Peabody Energy Corporation (NYSE:BTU) didn't make any money last quarter. Slumping coal prices caused the company to break even on an adjusted basis. Full-year profits were less than half of what the company saw in 2012. While the company produced positive cash flow and was able to slice a few hundred million dollars off its debt, 2013 won't go down as a great year for the coal producer.
Demand remains robust
This is despite the fact that the world is using more coal than ever before. Developing markets like China are importing record amounts of coal. Last month alone the country imported a monthly record of 35 million tonnes of coal and set an annual record with 320 million tonnes imported.
China is not alone. India increased thermal coal imports by 23% last year. Japan increased its coal consumption by 10% as new coal-fired generation increased its demand. Even Germany's coal usage grew in 2013, using more than in any year since 1990. It's a trend that Peabody Energy doesn't see ending.
In fact, Peabody Energy CEO Gregory Boyce sees "continued record coal use in 2014." He sees developing nations like China and India continuing to increase coal imports while "developed nations capitalize on coal's cost and reliability advantages over natural gas and renewables." The problem is that even with record demand, coal prices aren't expected to budge all that much, which is why the company doesn't expect to see robust profits in 2014.
The company is guiding for earnings in a range of $0.14 a share to a loss of $0.10 per share in the first quarter. Overall, the company is guiding for U.S. coal revenue to be 5%-8% below 2013. So, even after it cuts costs by 1%-3% below last year's levels, we're not talking about an exciting formula for profit growth.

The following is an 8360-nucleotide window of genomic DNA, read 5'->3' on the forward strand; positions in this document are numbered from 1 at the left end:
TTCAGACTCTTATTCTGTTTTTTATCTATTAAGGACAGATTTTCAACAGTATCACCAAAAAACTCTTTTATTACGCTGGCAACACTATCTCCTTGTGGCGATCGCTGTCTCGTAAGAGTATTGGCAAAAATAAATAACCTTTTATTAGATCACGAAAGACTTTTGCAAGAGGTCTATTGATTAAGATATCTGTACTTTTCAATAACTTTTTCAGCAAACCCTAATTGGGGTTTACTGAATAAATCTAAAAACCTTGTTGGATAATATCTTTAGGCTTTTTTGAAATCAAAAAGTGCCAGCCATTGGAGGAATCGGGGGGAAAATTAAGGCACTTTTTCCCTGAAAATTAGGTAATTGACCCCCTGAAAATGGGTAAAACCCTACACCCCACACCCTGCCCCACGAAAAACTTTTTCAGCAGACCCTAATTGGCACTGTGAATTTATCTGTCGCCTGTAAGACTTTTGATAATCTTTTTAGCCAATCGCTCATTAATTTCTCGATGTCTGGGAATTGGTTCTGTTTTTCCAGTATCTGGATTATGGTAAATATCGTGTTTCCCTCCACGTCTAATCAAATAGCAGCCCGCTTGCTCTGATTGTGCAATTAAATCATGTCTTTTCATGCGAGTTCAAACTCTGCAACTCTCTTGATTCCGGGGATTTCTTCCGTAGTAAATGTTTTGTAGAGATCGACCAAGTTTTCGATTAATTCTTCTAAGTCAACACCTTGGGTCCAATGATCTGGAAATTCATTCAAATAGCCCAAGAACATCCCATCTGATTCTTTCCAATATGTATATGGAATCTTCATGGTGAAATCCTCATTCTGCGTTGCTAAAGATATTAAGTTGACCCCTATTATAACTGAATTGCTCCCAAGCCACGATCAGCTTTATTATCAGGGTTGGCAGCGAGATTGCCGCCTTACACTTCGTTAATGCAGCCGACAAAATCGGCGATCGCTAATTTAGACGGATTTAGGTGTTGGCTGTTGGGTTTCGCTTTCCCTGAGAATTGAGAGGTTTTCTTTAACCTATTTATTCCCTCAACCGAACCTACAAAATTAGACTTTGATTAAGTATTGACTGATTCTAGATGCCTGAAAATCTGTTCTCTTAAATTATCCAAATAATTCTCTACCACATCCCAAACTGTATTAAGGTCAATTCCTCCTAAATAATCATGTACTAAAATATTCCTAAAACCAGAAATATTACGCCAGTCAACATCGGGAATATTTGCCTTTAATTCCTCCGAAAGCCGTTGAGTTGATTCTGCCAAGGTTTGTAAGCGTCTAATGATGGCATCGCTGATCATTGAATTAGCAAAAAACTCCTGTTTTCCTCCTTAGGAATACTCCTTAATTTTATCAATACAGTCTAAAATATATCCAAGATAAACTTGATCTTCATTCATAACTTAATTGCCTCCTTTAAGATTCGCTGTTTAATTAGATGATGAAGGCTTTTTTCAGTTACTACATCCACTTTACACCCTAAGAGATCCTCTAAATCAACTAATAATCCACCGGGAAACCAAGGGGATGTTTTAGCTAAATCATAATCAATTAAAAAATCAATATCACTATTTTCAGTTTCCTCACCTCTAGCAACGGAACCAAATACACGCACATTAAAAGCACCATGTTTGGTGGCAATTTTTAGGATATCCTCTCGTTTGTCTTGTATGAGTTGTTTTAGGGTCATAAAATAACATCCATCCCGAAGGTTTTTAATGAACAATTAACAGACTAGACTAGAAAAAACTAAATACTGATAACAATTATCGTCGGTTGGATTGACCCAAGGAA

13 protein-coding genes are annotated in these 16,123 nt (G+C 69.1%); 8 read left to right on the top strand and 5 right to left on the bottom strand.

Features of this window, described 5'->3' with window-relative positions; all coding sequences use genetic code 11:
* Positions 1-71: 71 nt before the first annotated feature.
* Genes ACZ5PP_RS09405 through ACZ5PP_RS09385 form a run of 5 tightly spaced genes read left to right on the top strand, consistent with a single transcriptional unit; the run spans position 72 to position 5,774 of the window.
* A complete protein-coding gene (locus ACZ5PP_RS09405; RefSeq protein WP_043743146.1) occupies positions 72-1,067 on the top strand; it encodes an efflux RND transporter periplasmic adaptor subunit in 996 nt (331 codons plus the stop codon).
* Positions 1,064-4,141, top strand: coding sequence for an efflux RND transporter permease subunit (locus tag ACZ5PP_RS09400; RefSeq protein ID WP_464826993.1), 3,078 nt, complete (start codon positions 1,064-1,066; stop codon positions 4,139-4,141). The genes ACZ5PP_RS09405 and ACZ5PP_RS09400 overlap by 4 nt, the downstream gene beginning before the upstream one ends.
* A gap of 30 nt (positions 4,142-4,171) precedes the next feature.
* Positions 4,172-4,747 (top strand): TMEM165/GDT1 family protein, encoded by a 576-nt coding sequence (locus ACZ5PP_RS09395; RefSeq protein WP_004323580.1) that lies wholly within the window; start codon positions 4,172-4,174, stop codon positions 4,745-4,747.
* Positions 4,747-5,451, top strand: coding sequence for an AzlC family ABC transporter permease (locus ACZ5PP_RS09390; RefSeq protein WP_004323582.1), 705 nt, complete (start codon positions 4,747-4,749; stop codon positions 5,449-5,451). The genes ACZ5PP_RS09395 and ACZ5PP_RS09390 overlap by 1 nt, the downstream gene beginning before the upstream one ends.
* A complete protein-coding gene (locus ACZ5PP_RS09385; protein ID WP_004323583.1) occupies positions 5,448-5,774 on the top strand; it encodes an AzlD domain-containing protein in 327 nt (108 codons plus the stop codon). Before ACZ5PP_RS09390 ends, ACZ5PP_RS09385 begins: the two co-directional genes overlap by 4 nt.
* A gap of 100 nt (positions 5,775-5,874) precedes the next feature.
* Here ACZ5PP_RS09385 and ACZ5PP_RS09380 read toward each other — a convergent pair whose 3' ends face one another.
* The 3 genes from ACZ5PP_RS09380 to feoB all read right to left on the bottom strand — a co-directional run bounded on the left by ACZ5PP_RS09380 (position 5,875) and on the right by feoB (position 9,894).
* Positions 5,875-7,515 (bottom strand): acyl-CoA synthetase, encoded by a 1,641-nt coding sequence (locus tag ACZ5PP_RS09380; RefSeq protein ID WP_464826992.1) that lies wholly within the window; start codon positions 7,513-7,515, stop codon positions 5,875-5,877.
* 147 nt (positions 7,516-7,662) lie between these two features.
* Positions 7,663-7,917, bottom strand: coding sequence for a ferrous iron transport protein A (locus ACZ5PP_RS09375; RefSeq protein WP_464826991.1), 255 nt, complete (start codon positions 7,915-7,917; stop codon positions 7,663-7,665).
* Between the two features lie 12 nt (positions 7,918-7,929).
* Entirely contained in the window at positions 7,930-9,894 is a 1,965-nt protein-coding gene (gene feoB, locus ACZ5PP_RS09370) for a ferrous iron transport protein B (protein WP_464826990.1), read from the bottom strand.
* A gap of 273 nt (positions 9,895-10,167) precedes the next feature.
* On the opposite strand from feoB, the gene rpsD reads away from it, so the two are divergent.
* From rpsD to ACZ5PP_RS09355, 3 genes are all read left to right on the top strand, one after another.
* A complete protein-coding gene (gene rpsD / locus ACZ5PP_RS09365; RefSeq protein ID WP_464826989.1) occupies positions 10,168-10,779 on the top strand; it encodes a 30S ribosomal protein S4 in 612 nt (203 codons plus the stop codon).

Peabody Energy's lackluster fourth-quarter report and muted outlook don't exactly bode well for fellow coal producers like Arch Coal (NYSE:ACI). Analysts expect Arch Coal to lose $0.37 per share when it reports earnings on Tuesday. Not only that but analysts see the company losing $1.27 over the next year as surging coal demand isn't expected to help pricing.
This is one reason why we're seeing other coal producers like CONSOL Energy (NYSE:CNX) slowly exit the coal industry. The company recently sold off some of its legacy coal mines and is instead investing its money to grow its natural-gas production. Over the next few years, CONSOL Energy only plans to invest to maintain its coal production while it sees its gas production rising by an average of 30% annually for the next few years.
Despite surging coal demand outside the U.S. it's still tough to be a coal producer these days. While these companies are cutting costs in order to maintain profitability, there doesn't appear to be a catalyst on the horizon that will catapult coal prices, and therefore producer profits, higher. Given the current outlook, it is tough to see surging producer profits and stock prices for coal companies in 2014.
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Matt DiLallo has no position in any stocks mentioned. The Motley Fool has no position in any of the stocks mentioned. Try any of our Foolish newsletter services free for 30 days. We Fools may not all hold the same opinions, but we all believe that considering a diverse range of insights makes us better investors. The Motley Fool has a disclosure policy.